Alison was also active in wider university life, both at the University of Adelaide and at Flinders University (where she studied in 1984 for a Postgraduate Diploma in Education). Her activities included Mountain Club, China Society, Campaign Against Nuclear Energy, and playing the flute in the Flinders University orchestra. Alison also enjoyed balancing her College and university life with part-time work, waitressing in a Greek restaurant on weekends and working in a Riverland fruit factory in the summer holidays.

She reflects: “Life was a different pace then in pre-internet days. Slower, and without the pervasive social pressure that there is now to always be photogenic and amazing. Although I was aware that success was meant to be the goal, I never had any great ambition—all I knew was that I wanted an interesting life. I did an arts degree and studied Chinese language, history, politics and English literature—subjects that gave me an opportunity to expand my knowledge of the world and served me well in later life. And of course I always loved reading and literature so I went into teaching…”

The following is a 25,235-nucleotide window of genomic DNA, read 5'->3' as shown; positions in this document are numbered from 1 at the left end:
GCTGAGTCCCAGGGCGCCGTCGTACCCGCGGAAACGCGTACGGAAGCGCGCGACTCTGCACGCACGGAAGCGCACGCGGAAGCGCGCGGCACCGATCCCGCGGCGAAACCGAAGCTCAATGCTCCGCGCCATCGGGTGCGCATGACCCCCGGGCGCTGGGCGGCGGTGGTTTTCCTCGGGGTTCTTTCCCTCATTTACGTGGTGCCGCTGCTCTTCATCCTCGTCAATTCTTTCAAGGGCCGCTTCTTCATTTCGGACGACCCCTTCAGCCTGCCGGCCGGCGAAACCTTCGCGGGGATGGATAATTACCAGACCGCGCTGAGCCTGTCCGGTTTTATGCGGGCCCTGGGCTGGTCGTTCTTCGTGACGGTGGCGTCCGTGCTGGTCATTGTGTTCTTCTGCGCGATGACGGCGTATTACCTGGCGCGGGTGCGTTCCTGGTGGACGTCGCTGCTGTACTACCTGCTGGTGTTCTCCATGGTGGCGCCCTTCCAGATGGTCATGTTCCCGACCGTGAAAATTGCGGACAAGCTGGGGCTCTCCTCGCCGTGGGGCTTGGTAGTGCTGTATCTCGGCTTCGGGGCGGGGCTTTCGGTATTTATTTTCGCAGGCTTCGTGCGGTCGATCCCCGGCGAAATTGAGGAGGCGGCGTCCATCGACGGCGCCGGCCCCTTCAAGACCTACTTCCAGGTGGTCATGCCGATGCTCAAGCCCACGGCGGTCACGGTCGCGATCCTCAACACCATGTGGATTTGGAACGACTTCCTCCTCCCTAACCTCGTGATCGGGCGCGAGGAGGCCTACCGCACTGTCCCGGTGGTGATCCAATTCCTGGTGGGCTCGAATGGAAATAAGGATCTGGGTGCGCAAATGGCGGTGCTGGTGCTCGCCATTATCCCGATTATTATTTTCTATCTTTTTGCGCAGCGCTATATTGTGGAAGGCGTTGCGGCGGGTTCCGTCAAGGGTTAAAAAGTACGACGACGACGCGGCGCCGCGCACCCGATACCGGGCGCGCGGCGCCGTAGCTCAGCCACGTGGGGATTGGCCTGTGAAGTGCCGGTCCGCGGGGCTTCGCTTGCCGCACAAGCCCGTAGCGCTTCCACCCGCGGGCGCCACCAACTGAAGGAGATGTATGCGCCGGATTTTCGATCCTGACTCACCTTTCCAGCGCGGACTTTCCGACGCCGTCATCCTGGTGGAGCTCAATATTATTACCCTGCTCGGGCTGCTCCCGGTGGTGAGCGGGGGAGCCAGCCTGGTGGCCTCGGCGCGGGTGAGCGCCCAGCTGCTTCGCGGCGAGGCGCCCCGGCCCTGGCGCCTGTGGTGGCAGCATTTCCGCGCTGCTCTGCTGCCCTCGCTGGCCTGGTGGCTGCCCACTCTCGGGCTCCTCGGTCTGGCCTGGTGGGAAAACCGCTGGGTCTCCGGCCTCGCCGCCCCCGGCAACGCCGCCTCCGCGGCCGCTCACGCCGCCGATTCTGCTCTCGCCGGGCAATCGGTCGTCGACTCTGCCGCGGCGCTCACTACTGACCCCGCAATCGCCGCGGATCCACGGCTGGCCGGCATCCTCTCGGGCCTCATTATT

Graduating from the University of Adelaide with her Arts Degree and from Flinders University with her Postgraduate Diploma in Education in 1984, Alison set her sights on international travel, and got her first job teaching in Shanghai in 1985. Working as an English instructor at the Shanghai Foreign Languages Institute was a “seminal experience”. At this time, Shanghai was still a developing city in “a totalitarian society, [where] food was rationed, everybody still wore Mao suits and rode bicycles, and the streets were filthy, [with] no high rises or subways”. She credits this time with opening her eyes to the reality of cultural differences and her own assumptions about what was “normal”.